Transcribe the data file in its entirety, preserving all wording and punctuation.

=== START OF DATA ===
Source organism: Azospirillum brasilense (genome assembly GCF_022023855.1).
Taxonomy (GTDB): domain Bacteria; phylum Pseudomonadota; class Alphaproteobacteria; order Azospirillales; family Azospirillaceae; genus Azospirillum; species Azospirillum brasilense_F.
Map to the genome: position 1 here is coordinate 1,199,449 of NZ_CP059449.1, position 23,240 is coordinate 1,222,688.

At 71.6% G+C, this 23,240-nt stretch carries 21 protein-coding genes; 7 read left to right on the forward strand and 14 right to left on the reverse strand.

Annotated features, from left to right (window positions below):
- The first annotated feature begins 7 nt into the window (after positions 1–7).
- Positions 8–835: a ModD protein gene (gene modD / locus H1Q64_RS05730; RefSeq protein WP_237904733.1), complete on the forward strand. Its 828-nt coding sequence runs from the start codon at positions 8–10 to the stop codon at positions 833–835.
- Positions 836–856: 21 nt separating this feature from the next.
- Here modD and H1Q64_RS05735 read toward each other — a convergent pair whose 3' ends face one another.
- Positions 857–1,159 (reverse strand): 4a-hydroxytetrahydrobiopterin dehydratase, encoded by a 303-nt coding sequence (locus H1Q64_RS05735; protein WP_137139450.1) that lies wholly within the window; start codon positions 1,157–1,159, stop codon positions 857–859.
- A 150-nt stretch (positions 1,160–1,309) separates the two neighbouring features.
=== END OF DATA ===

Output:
Source organism: Azospirillum brasilense (genome assembly GCF_022023855.1).
Taxonomy (GTDB): domain Bacteria; phylum Pseudomonadota; class Alphaproteobacteria; order Azospirillales; family Azospirillaceae; genus Azospirillum; species Azospirillum brasilense_F.
Map to the genome: position 1 here is coordinate 1,199,449 of NZ_CP059449.1, position 23,240 is coordinate 1,222,688.

At 71.6% G+C, this 23,240-nt stretch carries 21 protein-coding genes; 7 read left to right on the forward strand and 14 right to left on the reverse strand.

Annotated features, from left to right (window positions below):
- The first annotated feature begins 7 nt into the window (after positions 1–7).
- Positions 8–835: a ModD protein gene (gene modD / locus H1Q64_RS05730; RefSeq protein WP_237904733.1), complete on the forward strand. Its 828-nt coding sequence runs from the start codon at positions 8–10 to the stop codon at positions 833–835.
- Positions 836–856: 21 nt separating this feature from the next.
- Here modD and H1Q64_RS05735 read toward each other — a convergent pair whose 3' ends face one another.
- Positions 857–1,159 (reverse strand): 4a-hydroxytetrahydrobiopterin dehydratase, encoded by a 303-nt coding sequence (locus H1Q64_RS05735; protein WP_137139450.1) that lies wholly within the window; start codon positions 1,157–1,159, stop codon positions 857–859.
- A 150-nt stretch (positions 1,160–1,309) separates the two neighbouring features.